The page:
But the French are also wary when it comes to security issues; an unfortunate kidnapping incident in 2000 (in which three French journalists were snatched by Abu Sayyaf in Jolo) seems to have left a deep impression here. Unlike other European countries, France kept its “red” advisory up over most of the Philippines — until this year.

Now it’s got a green “go” signal, and most tour operators and resorts operators selling the Philippines at Salon de la Plongée are eager to clear up any lingering “misperceptions” about travel safety.

Yvette Lee, director of marketing and media affairs for Manila-based Expedition Fleet, has a story about how quickly perceptions can change:

“A few months ago, we had a dive master coming in from England, he told his mom he was going to work on a liveaboard in Sulu as a dive instructor. The mom said, ‘Oh, my God, the Muslims, they’re going to cut your head off!’ Blah, blah, blah. As soon as he arrived in Manila, he called his mom and said, ‘Don’t worry, there’s a McDonald’s here, there’s a KFC, there’s a Marks & Spenser.’ ‘Oh, there’s a Marks & Spenser? Oh, you’ll be all right. Don’t forget to write.’”

Lee says it’s essential to attend such dive fairs, to change this image and give the Philippines a positive presence in Europe. “This (fair) is an example of the best way to counter that. It’s really important to have a country stand here. Malaysia, Thailand have country stands. And they do well.”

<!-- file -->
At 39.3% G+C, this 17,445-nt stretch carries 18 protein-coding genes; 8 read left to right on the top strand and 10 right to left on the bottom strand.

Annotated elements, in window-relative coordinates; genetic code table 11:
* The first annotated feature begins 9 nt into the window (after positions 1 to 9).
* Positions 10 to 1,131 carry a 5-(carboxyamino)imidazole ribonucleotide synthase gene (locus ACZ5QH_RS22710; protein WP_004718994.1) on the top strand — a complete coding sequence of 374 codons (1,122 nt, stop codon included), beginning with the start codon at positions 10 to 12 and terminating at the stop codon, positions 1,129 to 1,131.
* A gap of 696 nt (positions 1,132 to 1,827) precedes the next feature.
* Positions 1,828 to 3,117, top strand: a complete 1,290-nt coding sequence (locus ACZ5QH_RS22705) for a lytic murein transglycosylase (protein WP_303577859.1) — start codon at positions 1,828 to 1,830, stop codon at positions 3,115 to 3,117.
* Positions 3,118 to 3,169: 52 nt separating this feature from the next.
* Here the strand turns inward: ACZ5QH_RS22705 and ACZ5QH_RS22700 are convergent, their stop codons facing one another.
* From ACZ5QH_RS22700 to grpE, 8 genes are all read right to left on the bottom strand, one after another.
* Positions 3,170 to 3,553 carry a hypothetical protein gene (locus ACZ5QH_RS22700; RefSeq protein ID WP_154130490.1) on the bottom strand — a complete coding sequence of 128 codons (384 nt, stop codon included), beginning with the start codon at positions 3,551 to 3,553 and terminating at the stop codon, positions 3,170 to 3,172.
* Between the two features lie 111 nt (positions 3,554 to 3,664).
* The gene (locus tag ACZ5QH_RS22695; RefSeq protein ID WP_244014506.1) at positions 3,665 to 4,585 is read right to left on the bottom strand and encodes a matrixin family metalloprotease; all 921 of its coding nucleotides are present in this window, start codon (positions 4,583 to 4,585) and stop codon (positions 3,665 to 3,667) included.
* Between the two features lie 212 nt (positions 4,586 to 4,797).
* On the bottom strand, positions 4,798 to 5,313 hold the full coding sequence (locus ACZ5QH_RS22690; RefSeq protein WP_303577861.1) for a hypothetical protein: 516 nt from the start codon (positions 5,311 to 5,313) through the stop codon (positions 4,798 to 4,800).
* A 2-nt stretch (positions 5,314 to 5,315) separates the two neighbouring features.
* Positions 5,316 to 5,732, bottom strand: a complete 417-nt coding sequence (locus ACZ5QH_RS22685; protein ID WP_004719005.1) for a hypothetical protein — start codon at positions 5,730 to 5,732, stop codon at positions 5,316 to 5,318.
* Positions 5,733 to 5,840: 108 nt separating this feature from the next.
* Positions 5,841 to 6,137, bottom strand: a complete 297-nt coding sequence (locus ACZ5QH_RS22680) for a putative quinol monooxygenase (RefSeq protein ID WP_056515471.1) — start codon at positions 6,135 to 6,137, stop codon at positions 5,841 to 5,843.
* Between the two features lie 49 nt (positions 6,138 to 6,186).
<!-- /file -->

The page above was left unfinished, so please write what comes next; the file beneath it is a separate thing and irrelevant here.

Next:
Luigi Petrosillo, managing director of Sampaguita Resort based in Cebu, also attended the fair: “I don’t see why Philippine security should be regarded any differently from security in other countries. I know places in Italy I would not recommend people to travel…”

He adds: “Tourism is an industry where every person can be an actor. When you see public officials on TV, shaking hands, that might not have an impact on you. But what I tell someone here, it changes their view of the Philippines. What they tell someone else, it can have an effect on tourism and arrivals. It’s a person-to-person business.”